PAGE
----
Monday, December 17, 2018
Planning For Retirement


Too many people are financially unprepared for retirement. Are you one of them? Don't worry . . . it's never too late to start saving. Use the checklist on the left to plot your strategy.

People get retirement income from three sources. How solid is your retirement three-legged stool?

The traditional retirement income “stool”—Social Security, employer pensions, and personal savings—is getting shaky. Accelerate your personal savings to keep your future in balance.

Most people have three possible sources of retirement income:

  • Savings and investments
  • Pension payments (retirement benefits provided by your employer)
  • Social Security

The income that will have to be provided through savings and investments (which you can plan for) can be determined only after you have estimated the income you can expect from Social Security and from any pension plans (over which you have little control).

Social Security

The amount of Social Security benefits you will receive depends on how long you worked, the age at which you begin receiving benefits, and your total earnings.

If you wait until age 65, the current full retirement age, to begin receiving benefits, your monthly retirement benefit will be larger than if you elect to receive benefits beginning at age 62. The full retirement age is due to increase beginning in the year 2003, and will increase gradually to age 67 by the year 2027.

Social Security benefits may be subject to income tax. The basic rule is that if your adjusted gross income plus tax-exempt interest plus half of your Social Security benefits are more than $25,000 for an individual or more than $32,000 for a couple, then some portion of your Social Security benefit will be subject to income tax. The amount that is subject to tax increases as the level of adjusted gross income goes up.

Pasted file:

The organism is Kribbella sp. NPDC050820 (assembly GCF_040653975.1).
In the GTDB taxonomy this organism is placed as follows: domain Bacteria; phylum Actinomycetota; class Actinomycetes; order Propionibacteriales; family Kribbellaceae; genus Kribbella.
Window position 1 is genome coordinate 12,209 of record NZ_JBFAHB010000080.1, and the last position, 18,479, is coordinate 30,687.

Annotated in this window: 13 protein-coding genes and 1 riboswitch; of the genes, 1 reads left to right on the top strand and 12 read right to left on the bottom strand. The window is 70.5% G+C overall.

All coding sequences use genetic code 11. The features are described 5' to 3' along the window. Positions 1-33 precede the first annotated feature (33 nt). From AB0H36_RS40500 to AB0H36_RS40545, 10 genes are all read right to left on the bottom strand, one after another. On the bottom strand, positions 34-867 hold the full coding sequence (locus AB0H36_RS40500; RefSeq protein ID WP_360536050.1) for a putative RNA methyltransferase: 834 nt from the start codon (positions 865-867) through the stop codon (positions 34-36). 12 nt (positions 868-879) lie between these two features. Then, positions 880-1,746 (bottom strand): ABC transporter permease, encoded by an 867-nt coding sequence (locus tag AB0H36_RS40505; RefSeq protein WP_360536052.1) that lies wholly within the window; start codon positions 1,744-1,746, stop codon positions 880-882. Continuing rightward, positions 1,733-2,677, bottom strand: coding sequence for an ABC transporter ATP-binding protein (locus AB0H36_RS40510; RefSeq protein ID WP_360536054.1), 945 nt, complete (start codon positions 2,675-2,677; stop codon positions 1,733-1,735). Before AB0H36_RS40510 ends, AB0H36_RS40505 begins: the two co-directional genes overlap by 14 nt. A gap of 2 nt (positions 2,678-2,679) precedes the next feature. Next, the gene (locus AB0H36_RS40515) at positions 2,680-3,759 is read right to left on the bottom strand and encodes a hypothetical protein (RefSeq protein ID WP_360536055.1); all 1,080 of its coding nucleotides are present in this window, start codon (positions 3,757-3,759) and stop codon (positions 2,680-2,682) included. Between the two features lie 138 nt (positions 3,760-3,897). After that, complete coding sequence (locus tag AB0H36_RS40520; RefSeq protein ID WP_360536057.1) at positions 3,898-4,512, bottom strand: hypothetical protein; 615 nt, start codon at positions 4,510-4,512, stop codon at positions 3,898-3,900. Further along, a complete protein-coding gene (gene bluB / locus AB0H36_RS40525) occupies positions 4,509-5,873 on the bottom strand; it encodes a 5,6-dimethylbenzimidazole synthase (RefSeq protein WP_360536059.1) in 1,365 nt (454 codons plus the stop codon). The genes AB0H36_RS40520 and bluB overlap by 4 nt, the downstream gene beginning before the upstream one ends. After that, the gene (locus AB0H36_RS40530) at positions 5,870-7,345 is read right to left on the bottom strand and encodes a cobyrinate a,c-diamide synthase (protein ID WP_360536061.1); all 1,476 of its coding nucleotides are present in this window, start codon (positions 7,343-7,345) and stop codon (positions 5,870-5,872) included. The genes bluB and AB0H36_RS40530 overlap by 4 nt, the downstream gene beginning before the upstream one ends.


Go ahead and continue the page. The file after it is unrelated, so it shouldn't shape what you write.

Retirement Plans

Estimate how much you can expect to receive from a traditional pension plan or other retirement plan. If you are covered by a traditional pension plan and you are vested, ask your employer for a projection of what you can expect to receive if you continue working until retirement age or under other circumstances—e.g., if you terminate before retirement age. You may already have received such an estimate.

If you are covered by a 401(k) plan, a profit-sharing plan, a Keogh plan, or a Simplified Employee Pension, make an estimate of the lump sum that will be available to you at retirement age. You may be able to get help with this estimate from your employer.

Tip: If you are in the military or formerly served in the military, contact the relevant branch of service to find out about retirement benefits.

CPA Site Solutions

 

Know Where Your Retirement Income Comes FromEstimate Your Social Security BenefitsUtilize Your Employer Retiree BenefitsEstablish Your Retirement GoalsChoose Your Investment VehiclesDetermine Your Investment StrategyUnderstand Your IRA OptionsAnalyze Annuity Options

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